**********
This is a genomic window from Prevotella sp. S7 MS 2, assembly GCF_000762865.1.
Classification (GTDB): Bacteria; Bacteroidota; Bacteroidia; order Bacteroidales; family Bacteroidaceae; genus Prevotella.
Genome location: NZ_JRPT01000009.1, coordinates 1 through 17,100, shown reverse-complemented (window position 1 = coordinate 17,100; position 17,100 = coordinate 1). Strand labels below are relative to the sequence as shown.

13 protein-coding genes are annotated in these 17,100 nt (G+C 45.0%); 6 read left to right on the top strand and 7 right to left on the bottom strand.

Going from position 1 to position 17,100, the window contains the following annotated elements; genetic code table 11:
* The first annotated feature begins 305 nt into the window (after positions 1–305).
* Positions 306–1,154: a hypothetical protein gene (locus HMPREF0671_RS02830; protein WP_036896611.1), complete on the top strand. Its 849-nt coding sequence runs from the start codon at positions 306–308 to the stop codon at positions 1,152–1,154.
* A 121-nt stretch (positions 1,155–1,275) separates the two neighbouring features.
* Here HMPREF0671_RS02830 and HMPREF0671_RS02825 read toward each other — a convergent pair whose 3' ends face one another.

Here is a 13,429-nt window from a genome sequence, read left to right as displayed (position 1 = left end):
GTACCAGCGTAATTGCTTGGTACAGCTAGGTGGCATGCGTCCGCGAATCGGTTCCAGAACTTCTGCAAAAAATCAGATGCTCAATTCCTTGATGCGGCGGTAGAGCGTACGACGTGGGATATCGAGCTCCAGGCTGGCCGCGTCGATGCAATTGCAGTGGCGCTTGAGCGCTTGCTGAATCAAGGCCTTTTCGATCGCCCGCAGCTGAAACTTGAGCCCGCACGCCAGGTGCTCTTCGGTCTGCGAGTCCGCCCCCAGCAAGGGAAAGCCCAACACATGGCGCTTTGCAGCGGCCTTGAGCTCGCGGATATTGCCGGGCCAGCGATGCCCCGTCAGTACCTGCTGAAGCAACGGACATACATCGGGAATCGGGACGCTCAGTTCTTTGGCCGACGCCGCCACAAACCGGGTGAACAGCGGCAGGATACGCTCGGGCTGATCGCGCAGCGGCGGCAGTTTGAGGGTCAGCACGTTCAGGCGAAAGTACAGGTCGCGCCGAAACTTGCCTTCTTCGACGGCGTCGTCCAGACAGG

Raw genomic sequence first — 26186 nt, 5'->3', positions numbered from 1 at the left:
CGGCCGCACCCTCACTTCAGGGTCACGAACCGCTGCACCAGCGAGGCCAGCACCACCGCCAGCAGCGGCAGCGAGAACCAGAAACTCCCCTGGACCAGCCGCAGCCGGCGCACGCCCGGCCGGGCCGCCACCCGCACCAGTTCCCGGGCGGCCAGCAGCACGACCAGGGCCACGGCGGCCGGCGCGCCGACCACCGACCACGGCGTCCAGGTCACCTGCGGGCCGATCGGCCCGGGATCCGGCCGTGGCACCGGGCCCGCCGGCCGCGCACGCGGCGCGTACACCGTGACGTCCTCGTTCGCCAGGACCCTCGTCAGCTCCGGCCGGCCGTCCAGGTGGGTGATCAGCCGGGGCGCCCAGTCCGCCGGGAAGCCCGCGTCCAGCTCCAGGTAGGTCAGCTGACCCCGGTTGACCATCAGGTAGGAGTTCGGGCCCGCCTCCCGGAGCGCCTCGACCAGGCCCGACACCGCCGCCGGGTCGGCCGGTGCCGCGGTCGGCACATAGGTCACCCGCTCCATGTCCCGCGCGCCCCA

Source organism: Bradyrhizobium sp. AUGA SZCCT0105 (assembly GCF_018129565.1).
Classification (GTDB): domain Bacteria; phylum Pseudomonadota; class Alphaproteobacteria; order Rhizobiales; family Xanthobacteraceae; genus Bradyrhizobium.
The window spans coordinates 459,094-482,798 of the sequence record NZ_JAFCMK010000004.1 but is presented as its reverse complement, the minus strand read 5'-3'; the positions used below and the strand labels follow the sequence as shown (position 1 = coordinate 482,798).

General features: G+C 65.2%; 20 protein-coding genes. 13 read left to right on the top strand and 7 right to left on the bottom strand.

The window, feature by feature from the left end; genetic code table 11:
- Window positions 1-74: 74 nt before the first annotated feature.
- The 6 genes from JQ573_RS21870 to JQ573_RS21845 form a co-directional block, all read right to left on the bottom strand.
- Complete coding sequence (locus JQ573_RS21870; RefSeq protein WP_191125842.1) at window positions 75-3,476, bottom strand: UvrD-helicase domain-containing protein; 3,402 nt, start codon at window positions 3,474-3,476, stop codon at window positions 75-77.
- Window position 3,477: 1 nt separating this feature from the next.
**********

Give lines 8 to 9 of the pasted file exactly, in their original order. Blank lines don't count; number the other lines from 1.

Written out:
* A 121-nt stretch (positions 1,155–1,275) separates the two neighbouring features.
* Here HMPREF0671_RS02830 and HMPREF0671_RS02825 read toward each other — a convergent pair whose 3' ends face one another.